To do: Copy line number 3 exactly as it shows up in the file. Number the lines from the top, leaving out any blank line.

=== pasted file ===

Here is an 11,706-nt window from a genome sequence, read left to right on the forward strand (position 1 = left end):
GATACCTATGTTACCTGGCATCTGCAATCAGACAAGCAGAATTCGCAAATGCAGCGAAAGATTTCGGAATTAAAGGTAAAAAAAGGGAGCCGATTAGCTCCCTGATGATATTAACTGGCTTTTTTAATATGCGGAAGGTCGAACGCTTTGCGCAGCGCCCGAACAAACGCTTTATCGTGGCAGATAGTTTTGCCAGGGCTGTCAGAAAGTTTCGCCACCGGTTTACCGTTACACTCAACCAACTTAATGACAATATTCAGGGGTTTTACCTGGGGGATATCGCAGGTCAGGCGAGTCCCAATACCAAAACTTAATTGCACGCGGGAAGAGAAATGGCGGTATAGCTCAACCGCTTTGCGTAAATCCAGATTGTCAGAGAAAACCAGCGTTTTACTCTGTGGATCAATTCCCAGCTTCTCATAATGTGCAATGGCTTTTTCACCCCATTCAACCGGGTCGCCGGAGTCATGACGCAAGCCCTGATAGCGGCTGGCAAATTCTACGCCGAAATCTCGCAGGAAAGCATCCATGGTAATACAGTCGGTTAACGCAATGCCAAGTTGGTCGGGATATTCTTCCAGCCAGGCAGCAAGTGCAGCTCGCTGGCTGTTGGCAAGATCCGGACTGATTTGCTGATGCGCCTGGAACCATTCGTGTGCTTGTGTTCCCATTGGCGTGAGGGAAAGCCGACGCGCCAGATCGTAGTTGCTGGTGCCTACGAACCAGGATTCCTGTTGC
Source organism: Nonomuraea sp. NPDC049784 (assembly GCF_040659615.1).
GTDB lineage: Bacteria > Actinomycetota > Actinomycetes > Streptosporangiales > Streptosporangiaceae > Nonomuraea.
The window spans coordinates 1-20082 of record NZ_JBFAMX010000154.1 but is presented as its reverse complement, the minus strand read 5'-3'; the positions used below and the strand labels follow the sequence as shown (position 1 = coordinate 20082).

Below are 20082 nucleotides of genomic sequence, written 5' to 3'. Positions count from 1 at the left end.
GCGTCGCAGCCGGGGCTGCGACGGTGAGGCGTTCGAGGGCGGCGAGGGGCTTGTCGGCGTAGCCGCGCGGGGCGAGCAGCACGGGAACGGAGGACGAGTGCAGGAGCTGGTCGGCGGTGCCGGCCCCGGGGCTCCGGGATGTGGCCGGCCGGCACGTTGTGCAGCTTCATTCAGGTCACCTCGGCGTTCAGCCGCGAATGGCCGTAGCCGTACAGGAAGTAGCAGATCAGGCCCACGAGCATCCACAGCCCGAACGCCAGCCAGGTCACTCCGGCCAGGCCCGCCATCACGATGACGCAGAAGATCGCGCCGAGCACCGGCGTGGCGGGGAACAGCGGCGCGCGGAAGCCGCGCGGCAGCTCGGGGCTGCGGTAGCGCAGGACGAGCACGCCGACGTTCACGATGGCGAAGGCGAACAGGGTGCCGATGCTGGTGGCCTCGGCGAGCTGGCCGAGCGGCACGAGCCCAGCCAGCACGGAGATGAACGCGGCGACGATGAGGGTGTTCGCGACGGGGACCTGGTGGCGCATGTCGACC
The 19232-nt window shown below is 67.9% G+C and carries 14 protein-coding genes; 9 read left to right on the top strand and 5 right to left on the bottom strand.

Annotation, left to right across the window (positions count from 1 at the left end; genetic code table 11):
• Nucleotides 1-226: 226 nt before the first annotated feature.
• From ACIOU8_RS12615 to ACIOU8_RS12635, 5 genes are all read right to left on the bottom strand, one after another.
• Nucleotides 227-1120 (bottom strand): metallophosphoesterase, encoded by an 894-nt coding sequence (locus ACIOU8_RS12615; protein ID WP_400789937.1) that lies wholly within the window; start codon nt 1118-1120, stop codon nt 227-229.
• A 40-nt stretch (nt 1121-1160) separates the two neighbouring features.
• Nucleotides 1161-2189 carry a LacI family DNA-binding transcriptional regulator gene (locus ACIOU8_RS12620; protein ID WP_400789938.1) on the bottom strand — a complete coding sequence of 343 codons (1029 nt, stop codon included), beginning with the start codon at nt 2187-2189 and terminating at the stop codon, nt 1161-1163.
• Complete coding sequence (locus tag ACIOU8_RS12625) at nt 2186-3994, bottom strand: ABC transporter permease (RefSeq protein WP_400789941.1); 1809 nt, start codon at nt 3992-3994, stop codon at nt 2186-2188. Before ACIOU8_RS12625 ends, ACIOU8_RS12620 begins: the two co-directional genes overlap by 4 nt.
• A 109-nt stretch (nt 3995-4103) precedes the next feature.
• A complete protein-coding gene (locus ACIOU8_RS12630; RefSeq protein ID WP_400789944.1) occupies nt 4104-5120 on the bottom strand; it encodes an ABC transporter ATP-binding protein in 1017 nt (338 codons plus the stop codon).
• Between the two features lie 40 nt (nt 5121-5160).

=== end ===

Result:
Source organism: Nonomuraea sp. NPDC049784 (assembly GCF_040659615.1).